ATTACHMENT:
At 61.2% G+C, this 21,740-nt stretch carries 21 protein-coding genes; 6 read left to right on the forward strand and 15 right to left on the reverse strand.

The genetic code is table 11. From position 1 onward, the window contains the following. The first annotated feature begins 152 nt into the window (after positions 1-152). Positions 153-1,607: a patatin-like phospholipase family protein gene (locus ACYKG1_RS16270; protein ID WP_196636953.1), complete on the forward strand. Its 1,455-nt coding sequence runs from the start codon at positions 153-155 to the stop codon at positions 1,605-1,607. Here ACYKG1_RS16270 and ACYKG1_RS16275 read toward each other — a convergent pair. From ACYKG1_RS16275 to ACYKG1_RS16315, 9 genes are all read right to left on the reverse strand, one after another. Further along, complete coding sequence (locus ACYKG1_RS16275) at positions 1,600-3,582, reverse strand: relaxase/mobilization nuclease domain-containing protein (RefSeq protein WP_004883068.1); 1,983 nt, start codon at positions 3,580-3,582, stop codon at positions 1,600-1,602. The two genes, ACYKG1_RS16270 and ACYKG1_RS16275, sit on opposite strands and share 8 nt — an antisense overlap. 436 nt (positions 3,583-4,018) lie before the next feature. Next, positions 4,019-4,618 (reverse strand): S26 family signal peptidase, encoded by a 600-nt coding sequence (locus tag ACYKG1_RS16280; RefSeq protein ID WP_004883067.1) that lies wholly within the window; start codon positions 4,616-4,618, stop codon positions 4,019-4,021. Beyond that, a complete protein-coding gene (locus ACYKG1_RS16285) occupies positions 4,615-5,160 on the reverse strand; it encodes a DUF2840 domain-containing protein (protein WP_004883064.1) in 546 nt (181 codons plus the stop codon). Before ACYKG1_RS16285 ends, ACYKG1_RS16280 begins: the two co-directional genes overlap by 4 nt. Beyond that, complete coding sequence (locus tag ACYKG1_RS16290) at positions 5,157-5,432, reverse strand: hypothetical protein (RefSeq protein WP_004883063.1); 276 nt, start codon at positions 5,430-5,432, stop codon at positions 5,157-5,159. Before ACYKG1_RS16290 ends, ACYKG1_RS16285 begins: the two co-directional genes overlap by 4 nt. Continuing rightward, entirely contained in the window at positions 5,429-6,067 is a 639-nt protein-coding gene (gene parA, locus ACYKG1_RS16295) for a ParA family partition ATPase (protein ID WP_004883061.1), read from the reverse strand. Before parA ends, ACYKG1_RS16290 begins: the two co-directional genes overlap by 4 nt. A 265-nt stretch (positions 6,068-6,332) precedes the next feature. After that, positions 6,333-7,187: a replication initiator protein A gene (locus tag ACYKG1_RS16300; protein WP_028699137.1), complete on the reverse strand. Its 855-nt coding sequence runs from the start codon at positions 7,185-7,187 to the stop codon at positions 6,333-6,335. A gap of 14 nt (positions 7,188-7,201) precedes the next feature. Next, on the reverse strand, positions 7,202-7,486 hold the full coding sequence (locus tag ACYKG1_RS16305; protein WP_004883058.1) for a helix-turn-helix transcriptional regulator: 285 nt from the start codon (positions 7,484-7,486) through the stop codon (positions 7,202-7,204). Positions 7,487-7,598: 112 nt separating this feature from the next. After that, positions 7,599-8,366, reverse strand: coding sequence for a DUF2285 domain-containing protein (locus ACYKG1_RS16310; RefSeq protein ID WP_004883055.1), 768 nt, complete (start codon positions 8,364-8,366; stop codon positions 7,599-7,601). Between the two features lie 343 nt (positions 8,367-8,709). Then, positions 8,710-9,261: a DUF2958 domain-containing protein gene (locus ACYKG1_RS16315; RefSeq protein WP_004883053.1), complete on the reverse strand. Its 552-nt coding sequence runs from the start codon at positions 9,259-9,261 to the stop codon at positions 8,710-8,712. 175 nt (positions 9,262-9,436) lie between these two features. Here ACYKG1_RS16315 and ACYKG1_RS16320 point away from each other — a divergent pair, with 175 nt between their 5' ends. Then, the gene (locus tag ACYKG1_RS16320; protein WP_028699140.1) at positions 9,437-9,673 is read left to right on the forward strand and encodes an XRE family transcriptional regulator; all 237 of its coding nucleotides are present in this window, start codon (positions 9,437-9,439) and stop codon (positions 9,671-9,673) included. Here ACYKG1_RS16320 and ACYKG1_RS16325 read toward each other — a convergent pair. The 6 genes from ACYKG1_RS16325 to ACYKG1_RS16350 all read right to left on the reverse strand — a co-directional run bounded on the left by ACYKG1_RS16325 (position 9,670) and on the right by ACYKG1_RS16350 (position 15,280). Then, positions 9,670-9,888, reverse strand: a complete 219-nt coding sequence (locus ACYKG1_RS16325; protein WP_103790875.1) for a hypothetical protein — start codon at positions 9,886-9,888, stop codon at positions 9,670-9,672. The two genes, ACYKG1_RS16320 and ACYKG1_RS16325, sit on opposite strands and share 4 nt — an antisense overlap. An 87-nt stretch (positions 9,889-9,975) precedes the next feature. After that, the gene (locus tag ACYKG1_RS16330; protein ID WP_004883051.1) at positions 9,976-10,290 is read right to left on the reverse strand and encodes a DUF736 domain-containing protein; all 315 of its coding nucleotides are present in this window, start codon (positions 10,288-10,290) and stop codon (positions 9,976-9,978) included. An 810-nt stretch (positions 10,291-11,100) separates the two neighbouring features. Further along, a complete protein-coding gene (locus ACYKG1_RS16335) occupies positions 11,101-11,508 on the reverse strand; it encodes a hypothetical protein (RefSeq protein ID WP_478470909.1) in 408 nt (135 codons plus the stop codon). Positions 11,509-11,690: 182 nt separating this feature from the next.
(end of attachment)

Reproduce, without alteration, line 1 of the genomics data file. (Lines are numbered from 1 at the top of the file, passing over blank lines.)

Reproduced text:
At 61.2% G+C, this 21,740-nt stretch carries 21 protein-coding genes; 6 read left to right on the forward strand and 15 right to left on the reverse strand.